Portugal is known for its love of ceramics, with colorful tiles creating awe-inspiring works of art and beautifying the interiors and exteriors of churches, palaces, ordinary houses, schools and even railway stations across the country. .

To celebrate Portugal’s ‘Azulejo’, or the shape of Portuguese tin painted and glazed ceramic tiles, the Museu Nacional do Azulejo (MNAz) in Lisbon is temporarily hosting an exhibition of modern and contemporary ceramics by female artists.

Called “Unknown Territories: Women’s Creativity in Modern and Contemporary Portuguese Ceramics (1950-2020)”, the exhibition will bring together pieces from the museum and public and private collections, from tiling to three-dimensional pieces, designed and / or executed by women who have distinguished themselves in this field over the past 70 years.

The exhibition will inaugurate not only the pieces but also the sensitivity and the life circumstances of the artists, some of whom have remained in the shadows because they were producing in a time of dictatorship and great inequality between the sexes.

“With this exhibition we intend to show the role of women in contemporary Portuguese ceramics. It is very vaguely known, there are two or three known names but we wanted to show that it is a much larger universe”, revealed Alexandre Pais, director. of the National Tile Museum (MNAz).

The exhibition includes works by Maria Keil, Vieira da Silva, Graça Morais and Joana Vasconcelos, among other artists working on tiles and ceramics.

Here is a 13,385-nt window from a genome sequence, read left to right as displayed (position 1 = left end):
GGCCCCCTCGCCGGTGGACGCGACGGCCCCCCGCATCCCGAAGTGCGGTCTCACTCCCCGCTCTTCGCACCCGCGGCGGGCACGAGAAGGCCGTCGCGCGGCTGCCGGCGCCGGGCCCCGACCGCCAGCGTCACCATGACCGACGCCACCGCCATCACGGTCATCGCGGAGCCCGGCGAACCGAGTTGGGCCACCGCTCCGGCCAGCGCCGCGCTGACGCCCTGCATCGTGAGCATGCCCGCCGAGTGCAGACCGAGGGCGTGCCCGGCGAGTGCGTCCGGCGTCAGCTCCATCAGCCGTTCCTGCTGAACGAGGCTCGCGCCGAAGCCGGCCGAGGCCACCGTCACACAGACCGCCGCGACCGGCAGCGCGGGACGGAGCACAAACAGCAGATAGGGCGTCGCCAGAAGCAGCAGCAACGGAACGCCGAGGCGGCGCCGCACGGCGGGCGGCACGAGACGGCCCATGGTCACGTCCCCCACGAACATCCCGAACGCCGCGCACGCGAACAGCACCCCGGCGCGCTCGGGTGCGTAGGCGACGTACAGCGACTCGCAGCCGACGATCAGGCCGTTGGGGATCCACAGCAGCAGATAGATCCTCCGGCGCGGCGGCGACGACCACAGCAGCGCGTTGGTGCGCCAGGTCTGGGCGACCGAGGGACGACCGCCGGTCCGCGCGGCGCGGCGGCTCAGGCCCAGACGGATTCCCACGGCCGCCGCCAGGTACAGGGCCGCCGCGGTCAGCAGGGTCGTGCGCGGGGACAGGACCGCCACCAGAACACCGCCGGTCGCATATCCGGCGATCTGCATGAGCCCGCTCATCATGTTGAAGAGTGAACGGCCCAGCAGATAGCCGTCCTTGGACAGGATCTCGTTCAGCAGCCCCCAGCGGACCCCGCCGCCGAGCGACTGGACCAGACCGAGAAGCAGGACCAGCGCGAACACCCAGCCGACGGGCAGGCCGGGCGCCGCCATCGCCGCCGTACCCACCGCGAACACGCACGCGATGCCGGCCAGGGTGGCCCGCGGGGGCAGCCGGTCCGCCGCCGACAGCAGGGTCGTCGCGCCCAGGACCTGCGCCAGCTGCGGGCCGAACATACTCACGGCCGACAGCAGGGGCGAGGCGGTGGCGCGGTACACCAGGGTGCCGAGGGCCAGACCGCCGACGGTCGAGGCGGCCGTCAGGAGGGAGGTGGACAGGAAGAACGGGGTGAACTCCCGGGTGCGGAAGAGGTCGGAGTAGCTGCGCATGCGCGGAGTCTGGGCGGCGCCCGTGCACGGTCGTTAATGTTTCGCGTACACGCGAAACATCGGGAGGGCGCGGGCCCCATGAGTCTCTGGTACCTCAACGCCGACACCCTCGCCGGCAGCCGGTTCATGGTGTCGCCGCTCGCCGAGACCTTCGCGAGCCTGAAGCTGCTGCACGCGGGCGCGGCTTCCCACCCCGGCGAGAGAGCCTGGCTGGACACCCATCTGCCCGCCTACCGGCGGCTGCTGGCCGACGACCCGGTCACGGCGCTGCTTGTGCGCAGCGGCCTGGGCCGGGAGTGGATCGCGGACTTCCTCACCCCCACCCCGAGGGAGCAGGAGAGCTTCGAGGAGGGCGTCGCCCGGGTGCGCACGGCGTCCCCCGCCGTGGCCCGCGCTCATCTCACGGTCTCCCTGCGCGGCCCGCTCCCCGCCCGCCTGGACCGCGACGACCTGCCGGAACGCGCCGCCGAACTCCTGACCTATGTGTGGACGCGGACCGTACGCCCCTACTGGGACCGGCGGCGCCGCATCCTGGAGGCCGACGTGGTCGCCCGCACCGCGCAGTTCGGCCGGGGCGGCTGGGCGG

The work developed by these women “is in the shadow of the masters and male companions who have collaborated with them, or is simply relegated to secondary level”, indicates a text on the framework of the exhibition.

“Even today, although on a smaller scale, there is an appreciation for projects designed by male artists, despite the growing influence and recognition of work done by women,” he continued. .

The objective of this exhibition and of the team assembled by the museum for this project is to change this situation, “to give visibility and importance to a devalued and forgotten heritage, but which is known to be important, of unsuspected quality and extent “.

The project fell within the framework of the Presidency of the Council of the European Union, within the framework of one of its main vectors, the “promotion of women artists, gender equality”, initially planned for the summer, but postponed to December. 14 due to the pandemic.

All the pieces are on display in the halls of the former Madre de Deus convent, and although seven decades in the history of ceramics may seem short, they were particularly creative and innovative decades, according to visual artist Catarina Almada Negreiros. .

“The ‘Presente’ panel which has already existed for 10 years but had never been exhibited uses a kinetic tile, which is a tile that has this chameleon side where it is the observer who triggers the images,” he said. she explains.

Unknown territories: the creativity of women in modern and contemporary Portuguese ceramics (1950-2020)‘will take place in Lisbon from December to June 2022.


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